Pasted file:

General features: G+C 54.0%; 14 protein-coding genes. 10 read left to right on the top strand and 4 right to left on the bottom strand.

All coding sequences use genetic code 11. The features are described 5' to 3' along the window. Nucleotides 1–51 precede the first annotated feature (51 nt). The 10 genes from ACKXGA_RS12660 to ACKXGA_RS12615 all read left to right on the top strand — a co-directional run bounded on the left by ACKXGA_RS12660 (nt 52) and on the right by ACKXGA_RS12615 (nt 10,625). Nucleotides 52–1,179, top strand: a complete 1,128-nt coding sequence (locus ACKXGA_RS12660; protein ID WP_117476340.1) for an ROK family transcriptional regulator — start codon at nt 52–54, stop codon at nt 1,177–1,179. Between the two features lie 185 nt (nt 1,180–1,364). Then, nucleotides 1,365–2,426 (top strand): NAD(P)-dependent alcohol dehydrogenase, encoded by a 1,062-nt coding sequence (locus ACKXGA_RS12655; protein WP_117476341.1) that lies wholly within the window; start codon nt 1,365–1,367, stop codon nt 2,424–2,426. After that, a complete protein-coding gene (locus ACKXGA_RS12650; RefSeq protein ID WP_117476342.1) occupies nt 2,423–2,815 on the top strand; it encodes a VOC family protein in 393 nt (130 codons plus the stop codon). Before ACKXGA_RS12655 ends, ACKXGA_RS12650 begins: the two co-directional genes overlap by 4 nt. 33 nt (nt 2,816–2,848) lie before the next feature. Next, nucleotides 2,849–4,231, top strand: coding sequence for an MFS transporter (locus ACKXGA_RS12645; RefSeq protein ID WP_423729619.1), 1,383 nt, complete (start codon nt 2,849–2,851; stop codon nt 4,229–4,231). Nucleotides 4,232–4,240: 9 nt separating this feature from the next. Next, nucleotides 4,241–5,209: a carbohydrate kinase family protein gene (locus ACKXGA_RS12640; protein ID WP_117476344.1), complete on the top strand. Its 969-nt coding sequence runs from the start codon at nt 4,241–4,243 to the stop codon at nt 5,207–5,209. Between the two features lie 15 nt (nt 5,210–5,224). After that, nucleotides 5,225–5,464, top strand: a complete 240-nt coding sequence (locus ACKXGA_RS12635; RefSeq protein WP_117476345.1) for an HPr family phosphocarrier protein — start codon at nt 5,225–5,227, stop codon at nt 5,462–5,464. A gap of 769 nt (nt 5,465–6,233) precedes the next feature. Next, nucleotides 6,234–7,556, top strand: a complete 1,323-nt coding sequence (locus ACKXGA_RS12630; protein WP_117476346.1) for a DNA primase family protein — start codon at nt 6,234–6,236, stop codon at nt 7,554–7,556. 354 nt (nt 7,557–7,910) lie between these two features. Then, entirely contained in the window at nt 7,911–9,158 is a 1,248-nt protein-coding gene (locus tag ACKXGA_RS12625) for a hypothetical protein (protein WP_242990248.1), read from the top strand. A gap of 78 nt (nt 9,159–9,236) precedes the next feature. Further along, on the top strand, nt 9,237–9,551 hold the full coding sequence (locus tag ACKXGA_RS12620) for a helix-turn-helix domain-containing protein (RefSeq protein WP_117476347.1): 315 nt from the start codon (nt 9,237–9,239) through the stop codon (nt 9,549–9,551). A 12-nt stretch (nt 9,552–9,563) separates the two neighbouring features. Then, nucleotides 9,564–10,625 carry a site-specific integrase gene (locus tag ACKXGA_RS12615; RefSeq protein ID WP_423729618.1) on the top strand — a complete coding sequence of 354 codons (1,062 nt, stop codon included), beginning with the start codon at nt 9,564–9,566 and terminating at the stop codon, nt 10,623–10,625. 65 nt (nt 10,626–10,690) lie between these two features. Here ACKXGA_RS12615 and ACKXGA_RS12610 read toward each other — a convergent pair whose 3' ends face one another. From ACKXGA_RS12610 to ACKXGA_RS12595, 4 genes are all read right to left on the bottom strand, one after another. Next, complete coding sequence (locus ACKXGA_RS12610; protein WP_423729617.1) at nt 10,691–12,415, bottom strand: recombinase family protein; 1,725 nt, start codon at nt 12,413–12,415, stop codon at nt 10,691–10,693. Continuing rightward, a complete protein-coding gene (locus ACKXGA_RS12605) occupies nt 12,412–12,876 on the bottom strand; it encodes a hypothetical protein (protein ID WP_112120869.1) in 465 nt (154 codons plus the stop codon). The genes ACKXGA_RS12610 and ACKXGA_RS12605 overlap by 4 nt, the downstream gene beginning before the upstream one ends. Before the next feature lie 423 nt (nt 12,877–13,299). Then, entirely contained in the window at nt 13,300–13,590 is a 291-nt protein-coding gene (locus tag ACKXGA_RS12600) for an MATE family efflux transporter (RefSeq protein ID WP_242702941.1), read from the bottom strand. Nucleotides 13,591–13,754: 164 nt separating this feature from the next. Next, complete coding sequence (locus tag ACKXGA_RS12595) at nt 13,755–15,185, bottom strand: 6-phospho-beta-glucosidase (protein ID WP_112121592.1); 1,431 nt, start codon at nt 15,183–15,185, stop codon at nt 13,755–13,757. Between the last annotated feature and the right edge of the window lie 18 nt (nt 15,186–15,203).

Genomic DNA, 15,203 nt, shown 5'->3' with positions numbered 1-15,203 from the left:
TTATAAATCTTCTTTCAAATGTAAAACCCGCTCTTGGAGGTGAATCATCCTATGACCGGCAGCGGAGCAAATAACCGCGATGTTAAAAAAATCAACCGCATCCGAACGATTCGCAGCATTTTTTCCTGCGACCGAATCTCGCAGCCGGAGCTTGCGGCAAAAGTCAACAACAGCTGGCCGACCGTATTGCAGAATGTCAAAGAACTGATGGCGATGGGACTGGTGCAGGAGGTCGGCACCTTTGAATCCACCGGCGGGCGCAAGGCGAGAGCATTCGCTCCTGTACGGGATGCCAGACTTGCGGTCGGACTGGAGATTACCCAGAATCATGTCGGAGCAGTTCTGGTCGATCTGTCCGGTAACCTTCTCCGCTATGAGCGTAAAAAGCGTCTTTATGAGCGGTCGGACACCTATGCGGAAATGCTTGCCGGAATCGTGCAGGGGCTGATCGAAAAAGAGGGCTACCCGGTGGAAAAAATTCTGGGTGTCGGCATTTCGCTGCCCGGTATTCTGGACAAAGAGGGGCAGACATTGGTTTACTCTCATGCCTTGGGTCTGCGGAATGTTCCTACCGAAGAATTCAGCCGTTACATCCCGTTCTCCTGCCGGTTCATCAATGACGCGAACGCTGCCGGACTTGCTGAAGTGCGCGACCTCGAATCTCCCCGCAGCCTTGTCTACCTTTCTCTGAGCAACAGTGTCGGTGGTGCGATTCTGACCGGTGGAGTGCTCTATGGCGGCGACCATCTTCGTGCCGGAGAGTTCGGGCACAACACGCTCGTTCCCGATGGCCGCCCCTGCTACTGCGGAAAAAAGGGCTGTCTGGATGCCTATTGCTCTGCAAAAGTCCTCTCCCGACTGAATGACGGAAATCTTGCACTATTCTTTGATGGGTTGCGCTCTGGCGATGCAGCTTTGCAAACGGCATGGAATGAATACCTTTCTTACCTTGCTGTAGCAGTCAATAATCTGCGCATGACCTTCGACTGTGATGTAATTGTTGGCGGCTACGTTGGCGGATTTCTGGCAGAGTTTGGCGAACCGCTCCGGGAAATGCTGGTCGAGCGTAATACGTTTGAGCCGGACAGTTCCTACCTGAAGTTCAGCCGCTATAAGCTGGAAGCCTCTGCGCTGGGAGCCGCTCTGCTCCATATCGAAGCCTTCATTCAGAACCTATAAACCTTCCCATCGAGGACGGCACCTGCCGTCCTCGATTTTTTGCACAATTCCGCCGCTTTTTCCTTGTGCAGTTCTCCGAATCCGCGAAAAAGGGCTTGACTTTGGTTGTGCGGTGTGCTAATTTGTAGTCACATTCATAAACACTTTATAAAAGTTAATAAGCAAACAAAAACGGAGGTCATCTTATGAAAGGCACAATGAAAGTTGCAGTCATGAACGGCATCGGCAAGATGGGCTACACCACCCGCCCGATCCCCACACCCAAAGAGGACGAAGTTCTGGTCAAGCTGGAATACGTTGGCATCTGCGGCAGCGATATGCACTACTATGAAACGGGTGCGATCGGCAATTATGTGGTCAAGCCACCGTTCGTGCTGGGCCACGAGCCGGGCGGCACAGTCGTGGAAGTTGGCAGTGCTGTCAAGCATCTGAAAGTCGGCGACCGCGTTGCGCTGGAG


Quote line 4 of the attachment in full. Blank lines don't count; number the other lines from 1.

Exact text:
TTATAAATCTTCTTTCAAATGTAAAACCCGCTCTTGGAGGTGAATCATCCTATGACCGGCAGCGGAGCAAATAACCGCGATGTTAAAAAAATCAACCGCATCCGAACGATTCGCAGCATTTTTTCCTGCGACCGAATCTCGCAGCCGGAGCTTGCGGCAAAAGTCAACAACAGCTGGCCGACCGTATTGCAGAATGTCAAAGAACTGATGGCGATGGGACTGGTGCAGGAGGTCGGCACCTTTGAATCCACCGGCGGGCGCAAGGCGAGAGCATTCGCTCCTGTACGGGATGCCAGACTTGCGGTCGGACTGGAGATTACCCAGAATCATGTCGGAGCAGTTCTGGTCGATCTGTCCGGTAACCTTCTCCGCTATGAGCGTAAAAAGCGTCTTTATGAGCGGTCGGACACCTATGCGGAAATGCTTGCCGGAATCGTGCAGGGGCTGATCGAAAAAGAGGGCTACCCGGTGGAAAAAATTCTGGGTGTCGGCATTTCGCTGCCCGGTATTCTGGACAAAGAGGGGCAGACATTGGTTTACTCTCATGCCTTGGGTCTGCGGAATGTTCCTACCGAAGAATTCAGCCGTTACATCCCGTTCTCCTGCCGGTTCATCAATGACGCGAACGCTGCCGGACTTGCTGAAGTGCGCGACCTCGAATCTCCCCGCAGCCTTGTCTACCTTTCTCTGAGCAACAGTGTCGGTGGTGCGATTCTGACCGGTGGAGTGCTCTATGGCGGCGACCATCTTCGTGCCGGAGAGTTCGGGCACAACACGCTCGTTCCCGATGGCCGCCCCTGCTACTGCGGAAAAAAGGGCTGTCTGGATGCCTATTGCTCTGCAAAAGTCCTCTCCCGACTGAATGACGGAAATCTTGCACTATTCTTTGATGGGTTGCGCTCTGGCGATGCAGCTTTGCAAACGGCATGGAATGAATACCTTTCTTACCTTGCTGTAGCAGTCAATAATCTGCGCATGACCTTCGACTGTGATGTAATTGTTGGCGGCTACGTTGGCGGATTTCTGGCAGAGTTTGGCGAACCGCTCCGGGAAATGCTGGTCGAGCGTAATACGTTTGAGCCGGACAGTTCCTACCTGAAGTTCAGCCGCTATAAGCTGGAAGCCTCTGCGCTGGGAGCCGCTCTGCTCCATATCGAAGCCTTCATTCAGAACCTATAAACCTTCCCATCGAGGACGGCACCTGCCGTCCTCGATTTTTTGCACAATTCCGCCGCTTTTTCCTTGTGCAGTTCTCCGAATCCGCGAAAAAGGGCTTGACTTTGGTTGTGCGGTGTGCTAATTTGTAGTCACATTCATAAACACTTTATAAAAGTTAATAAGCAAACAAAAACGGAGGTCATCTTATGAAAGGCACAATGAAAGTTGCAGTCATGAACGGCATCGGCAAGATGGGCTACACCACCCGCCCGATCCCCACACCCAAAGAGGACGAAGTTCTGGTCAAGCTGGAATACGTTGGCATCTGCGGCAGCGATATGCACTACTATGAAACGGGTGCGATCGGCAATTATGTGGTCAAGCCACCGTTCGTGCTGGGCCACGAGCCGGGCGGCACAGTCGTGGAAGTTGGCAGTGCTGTCAAGCATCTGAAAGTCGGCGACCGCGTTGCGCTGGAG